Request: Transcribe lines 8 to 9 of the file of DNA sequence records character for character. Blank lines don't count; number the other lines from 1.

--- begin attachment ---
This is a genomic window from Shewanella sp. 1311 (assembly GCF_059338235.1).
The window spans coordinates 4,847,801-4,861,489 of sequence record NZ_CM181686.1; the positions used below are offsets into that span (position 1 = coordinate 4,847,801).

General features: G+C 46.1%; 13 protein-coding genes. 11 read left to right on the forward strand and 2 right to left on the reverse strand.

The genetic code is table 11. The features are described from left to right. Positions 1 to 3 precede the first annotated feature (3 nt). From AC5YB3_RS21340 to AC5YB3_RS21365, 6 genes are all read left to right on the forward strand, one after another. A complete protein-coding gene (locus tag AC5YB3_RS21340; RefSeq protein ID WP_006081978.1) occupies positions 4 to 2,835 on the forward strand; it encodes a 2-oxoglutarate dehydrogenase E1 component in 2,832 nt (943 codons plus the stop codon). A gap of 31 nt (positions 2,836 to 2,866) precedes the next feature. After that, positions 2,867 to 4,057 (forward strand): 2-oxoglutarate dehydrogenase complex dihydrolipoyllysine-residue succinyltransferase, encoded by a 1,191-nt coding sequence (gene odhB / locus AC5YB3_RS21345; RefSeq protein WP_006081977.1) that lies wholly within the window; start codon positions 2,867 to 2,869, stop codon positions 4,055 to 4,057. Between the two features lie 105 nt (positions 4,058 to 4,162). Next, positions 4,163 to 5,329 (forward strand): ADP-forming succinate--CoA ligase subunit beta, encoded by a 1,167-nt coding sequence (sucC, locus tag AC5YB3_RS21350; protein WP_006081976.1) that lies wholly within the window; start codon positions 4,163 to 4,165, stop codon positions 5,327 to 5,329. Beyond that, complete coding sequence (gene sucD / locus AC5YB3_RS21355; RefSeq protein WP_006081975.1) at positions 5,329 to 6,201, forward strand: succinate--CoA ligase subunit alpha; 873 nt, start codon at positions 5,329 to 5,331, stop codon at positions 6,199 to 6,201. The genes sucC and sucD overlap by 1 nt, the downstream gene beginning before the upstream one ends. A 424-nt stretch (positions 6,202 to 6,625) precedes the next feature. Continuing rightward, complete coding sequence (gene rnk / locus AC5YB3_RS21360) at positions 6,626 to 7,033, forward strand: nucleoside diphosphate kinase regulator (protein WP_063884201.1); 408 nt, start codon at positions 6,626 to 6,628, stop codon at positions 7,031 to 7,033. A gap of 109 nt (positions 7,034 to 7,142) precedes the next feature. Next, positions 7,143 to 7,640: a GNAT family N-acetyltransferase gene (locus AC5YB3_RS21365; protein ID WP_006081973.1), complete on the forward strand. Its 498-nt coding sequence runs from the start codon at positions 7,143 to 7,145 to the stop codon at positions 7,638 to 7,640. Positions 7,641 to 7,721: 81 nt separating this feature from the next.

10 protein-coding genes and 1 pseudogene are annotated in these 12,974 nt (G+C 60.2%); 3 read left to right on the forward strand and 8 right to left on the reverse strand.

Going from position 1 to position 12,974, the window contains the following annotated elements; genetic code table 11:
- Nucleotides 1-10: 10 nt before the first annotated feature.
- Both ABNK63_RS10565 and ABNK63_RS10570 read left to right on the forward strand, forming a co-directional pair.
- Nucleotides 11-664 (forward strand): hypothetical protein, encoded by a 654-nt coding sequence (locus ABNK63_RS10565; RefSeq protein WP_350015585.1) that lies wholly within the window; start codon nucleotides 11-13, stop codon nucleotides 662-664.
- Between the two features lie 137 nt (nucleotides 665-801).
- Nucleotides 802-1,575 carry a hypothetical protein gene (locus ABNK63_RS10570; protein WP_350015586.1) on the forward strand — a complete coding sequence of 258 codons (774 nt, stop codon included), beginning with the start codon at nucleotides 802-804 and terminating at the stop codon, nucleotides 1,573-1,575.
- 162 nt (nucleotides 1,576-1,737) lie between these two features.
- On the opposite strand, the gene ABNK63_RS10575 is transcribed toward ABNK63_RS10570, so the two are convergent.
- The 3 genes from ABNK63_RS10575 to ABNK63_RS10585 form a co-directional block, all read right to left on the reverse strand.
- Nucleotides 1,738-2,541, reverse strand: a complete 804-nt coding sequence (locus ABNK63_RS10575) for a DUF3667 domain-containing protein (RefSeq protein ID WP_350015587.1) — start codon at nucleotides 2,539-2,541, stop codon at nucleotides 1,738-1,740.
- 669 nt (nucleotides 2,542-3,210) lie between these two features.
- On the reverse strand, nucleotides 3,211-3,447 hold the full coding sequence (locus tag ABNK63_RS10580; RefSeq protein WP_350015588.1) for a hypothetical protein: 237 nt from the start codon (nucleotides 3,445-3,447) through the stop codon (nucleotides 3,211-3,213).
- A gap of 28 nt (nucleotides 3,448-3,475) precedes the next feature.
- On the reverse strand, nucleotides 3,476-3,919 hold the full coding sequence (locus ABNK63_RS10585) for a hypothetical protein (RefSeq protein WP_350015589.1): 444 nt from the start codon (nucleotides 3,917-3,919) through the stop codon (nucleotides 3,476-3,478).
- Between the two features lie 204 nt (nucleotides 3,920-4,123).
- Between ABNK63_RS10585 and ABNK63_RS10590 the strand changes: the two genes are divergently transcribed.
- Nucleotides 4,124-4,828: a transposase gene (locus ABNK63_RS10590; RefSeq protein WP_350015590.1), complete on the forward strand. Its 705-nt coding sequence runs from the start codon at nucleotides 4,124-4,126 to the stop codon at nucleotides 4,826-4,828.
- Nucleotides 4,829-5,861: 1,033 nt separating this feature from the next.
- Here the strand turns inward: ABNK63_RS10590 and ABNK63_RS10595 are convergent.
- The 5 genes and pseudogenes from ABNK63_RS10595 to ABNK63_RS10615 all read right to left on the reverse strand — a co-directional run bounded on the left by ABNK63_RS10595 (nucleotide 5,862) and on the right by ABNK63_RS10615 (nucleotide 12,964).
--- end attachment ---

- Both ABNK63_RS10565 and ABNK63_RS10570 read left to right on the forward strand, forming a co-directional pair.
- Nucleotides 11-664 (forward strand): hypothetical protein, encoded by a 654-nt coding sequence (locus ABNK63_RS10565; RefSeq protein WP_350015585.1) that lies wholly within the window; start codon nucleotides 11-13, stop codon nucleotides 662-664.